Unfortunately for The Haves, the Internet is spoiling this game.  Now people can educate themselves to almost any level for free.  And freed from the restrictions of the standard educational system, these outlaw students can tailor their education to where they have talent and passion – a deadly combination that can eventually lead them to create revolutionary products and services that leave the rest of us in the dust.

As one of the people who started in a lower caste (I left school at sixteen) there is a part of me that cheers this revolution and the feeling of justice it brings.  Surely any intelligent, hardworking person should be able to compete on equal terms…That’s part of the American Dream, right?

But having now spent the money to get my degree, there is part of me that says “…as long as it doesn’t affect me and my family.”  It’s tough being a rebel when it puts my livelihood at risk.

Are we educating people because they need those skills, or to separate them from the rest of the herd?  Should we give accreditation to anyone who can prove their intelligence, without requiring a college or university being involved, or should we protect what we have?  Do we even need college education at all beyond areas such as medicine and law?

Go ahead and vote – it’s anonymous, so be completely honest!


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6 Comments

Filed under Career, Children, Education, Technology, The Human Condition

6 responses to “The American Caste System

  1. Via email:

    Nicely written article. I couldn’t agree more!

    Let me add a few things:

    Not only have degrees separated the supposed elite (those with) from the flotsam and jetsam (those without) in America, but they also beget another form of caste system; the right school versus the wrong school. I’m sure you’ve overheard nonsense like this before: “So, Clara, how is your son David doing?” “Just great, Selma. In fact, he begins his first semester at Rutgers this fall.” “Oh, isn’t that splendid! Our daughter Karen was just accepted at Cornell and we couldn’t be happier!” Hmm. When this exchange is related at a dinner party, guess which child will already be deemed superior? Of course we know that one’s Alma Mater doesn’t necessarily determine their abilities. After all, George W. Bush was a Yale man!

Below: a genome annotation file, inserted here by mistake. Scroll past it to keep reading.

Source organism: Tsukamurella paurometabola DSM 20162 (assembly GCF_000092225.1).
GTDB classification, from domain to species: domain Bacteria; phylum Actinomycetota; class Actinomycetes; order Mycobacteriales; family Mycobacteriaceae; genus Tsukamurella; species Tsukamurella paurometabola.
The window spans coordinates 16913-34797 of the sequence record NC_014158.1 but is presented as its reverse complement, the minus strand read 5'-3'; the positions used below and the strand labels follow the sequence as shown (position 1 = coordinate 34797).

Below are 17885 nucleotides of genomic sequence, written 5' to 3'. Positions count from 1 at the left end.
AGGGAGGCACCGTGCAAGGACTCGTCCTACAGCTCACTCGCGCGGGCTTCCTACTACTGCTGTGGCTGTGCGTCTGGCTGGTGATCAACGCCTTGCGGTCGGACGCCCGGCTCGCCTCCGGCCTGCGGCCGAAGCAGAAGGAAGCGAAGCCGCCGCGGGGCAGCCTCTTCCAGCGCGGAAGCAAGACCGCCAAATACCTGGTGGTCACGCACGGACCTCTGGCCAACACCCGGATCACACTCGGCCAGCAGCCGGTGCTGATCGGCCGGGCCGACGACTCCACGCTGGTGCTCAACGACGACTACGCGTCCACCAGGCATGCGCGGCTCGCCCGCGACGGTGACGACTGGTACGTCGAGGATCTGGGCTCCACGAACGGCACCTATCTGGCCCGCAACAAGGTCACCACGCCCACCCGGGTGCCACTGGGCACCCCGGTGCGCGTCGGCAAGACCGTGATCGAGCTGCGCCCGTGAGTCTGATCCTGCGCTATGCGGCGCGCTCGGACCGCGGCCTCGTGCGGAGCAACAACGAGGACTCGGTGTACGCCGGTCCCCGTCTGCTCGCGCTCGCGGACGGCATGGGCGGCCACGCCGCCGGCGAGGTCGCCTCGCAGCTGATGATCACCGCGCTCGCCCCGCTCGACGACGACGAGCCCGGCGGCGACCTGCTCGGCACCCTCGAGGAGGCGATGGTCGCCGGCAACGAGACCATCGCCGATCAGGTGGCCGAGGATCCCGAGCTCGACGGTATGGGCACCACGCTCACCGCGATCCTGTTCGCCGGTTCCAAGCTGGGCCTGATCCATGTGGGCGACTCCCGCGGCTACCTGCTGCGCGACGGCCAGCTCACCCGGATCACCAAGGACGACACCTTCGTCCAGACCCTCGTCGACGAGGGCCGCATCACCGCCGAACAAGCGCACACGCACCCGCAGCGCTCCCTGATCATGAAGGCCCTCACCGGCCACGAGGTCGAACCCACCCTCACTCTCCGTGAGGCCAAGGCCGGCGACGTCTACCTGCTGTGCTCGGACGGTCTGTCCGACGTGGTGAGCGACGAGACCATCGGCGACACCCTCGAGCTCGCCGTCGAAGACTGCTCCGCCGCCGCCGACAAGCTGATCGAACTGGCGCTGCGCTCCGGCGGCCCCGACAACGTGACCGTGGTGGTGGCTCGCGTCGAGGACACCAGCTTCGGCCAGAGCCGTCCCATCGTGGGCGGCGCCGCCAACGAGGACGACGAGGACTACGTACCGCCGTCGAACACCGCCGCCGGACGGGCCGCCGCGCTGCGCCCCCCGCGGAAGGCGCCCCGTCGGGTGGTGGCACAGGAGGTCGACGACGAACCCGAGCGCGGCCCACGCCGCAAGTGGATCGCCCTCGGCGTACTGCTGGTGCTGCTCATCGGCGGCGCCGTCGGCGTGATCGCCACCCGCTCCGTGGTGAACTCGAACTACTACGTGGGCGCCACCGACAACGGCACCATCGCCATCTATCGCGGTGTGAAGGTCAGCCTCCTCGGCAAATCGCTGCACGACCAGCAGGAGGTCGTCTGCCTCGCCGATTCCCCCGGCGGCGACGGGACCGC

Here’s something else to ponder: The brightest and most competent people I know are those inquisitive souls who continue to learn. Example: I have a friend named Jean. She has a masters in teaching, but is otherwise quite unremarkable. Why do I say this? Because her knowledge base is very limited. Oh, she can perform her job well enough, but she lacks intellectual curiosity. As a result, most of her learning ceased ten-years ago when she graduated (and even then it seems it was comprised predominantly of memorization). This is apparent when you try to engage her on most topics. She simply doesn’t know or doesn’t care enough to know. After a few moments speaking with her, you realize that she doesn’t run too deep. Now, I have another friend named Howard. To say that he is well-read is like saying that Rembrandt could sort of paint. He is 65, has a bachelors from Boston U. but will tell you that he barely squeaked by. He is one of the most philosophical people that I know, and is always abreast of current happenings. Beyond this, he is like a one-man encyclopedia. In fact, I often tap him for topic ideas (for the Armchair Reader series of books that I prepare). He can converse on most any topic, has well-considered viewpoints on most, and seems to be a “complete” human-being.